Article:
Buddhist Mental Nudists

I saw a story in Newsweek about nudist colonies. Now, I do not advocate a special Buddhist nudist colony. However, the article in the magazine said this is the natural way of being and it is much better, very open and healthy . This article made me think of being a mental nudist, a Buddhist mental nudist. In the privacy of our own thoughts, we would be healthier if we did not have pretensions with our self. A mental nudist would feel constricted with ideas of, “This is what I am like, this is what I am not like, I have to always act this way, I have to be this,” We could drop pretensions and enter inside to where our more real identity is waiting.

In the privacy of our own space, we have choices that are not available in daily life. The pressures of office and the judgments that need to be made are like a teacher standing among seven-year-olds screaming and vying for attention. If the teacher could slow down and watch the children jumping slowly, to see what is actually happening, we might also slow down to be able to see our daily life and the pressures we experience in a new way.

You might lose sight of the fact that career and business life rents your mental faculties; they are paying you money to do things. Others pay rent on you and your life force and give you money so that you can use that money for other things you want and need. Aside from ideas you might hold about loving your job or not, you are paid to perform a function. If you identify so much with your job that you cannot stop renting your mind for free after business hours and switch over to your own personal life it never seems like you have rest at all!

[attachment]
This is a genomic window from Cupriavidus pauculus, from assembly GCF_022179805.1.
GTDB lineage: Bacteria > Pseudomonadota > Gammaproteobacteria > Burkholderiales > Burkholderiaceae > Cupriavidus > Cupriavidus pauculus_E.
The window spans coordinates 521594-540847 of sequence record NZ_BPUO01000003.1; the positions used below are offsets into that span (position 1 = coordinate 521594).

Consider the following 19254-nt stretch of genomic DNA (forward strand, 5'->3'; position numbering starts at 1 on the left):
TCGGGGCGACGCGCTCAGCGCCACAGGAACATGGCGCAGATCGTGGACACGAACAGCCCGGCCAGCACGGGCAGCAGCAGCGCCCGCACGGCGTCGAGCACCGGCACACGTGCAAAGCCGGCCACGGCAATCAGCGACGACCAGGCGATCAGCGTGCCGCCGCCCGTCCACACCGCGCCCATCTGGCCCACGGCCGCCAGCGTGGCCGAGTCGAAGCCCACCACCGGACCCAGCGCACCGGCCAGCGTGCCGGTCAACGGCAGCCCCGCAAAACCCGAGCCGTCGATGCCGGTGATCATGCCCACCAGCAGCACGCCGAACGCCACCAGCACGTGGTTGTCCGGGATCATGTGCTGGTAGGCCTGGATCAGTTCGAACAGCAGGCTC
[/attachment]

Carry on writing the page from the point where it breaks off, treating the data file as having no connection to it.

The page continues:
Even returning home after work, we have habits at home. You have a certain way you like to eat, as well as strong likes and dislikes in food choices. Some people even have the new kind of electric bed that needs to be told how soft or hard to be. From the first moment you get up in the morning until bedtime again, you are making decisions, choosing and making judgments on a seeming endless array of subjects.

The whole day passes like this, either for your own comfort in your house or for your job. You are running, “Yes no yes no yes no yes no. This I like, I one I hate.” Those things have to be done. Even what does not concern us is made into objects of our judgment. Do I like the color of that car passing me on the road? Yes? No? Am I happy with the array of clouds to open sky today? Is there too much sun? Too little?

This is not our natural way of being. It is not actually what is happening. Human life was not like this in the earliest times. Beings lived by internally participating in an external exhibition of behaviors that had something to do with them. When alone, they retired into an inner world, their inner being. They were substantially satisfied in them self. Those who had an even greater awareness participated not just in their own personal being, but participated in a vaster process of which this world they lived in was only a small part.


  1. Hello Rinpoche. I am reading your book "Mystery of Emptiness & Love; a Buddhist Exploration The Intimate View" which I received from Gretchen Jacobsen in Illinois. It's a wonder, full of "ah-has!"
    I have nearly finished the 'Novel' and starting on the second reading, but already great insights this morning: "What is transitory is not intrinsically real" [p. 117] and this hit me like a brick. It somehow resonates with your comment that if we could be mental nudists in a Buddhist way we would not rent out our minds after work. Work itself is not intrinsically real either, although it surely feels real at the end of the day. But only the being who emanated into my body is 'real.' My bodhichitta, although it is not intrinsically real either in my innate view, still feels like a very true desire.
    Thanks so much for this page and your wonderful book. I hope to take one of your retreats, perhaps in New Mexico; I live in Switzerland. Gordon Nicholson [cresceno21@bluewin.ch]

  2. Loved the article; it rings with my reading of your book Mystery of Emptiness and Love. I hope to attend your retreat in NMexico at years end.

  3. "This is not our natural way of being" - Rinpoche, could you develop this interesting subject. What is our natural way or state of being ?

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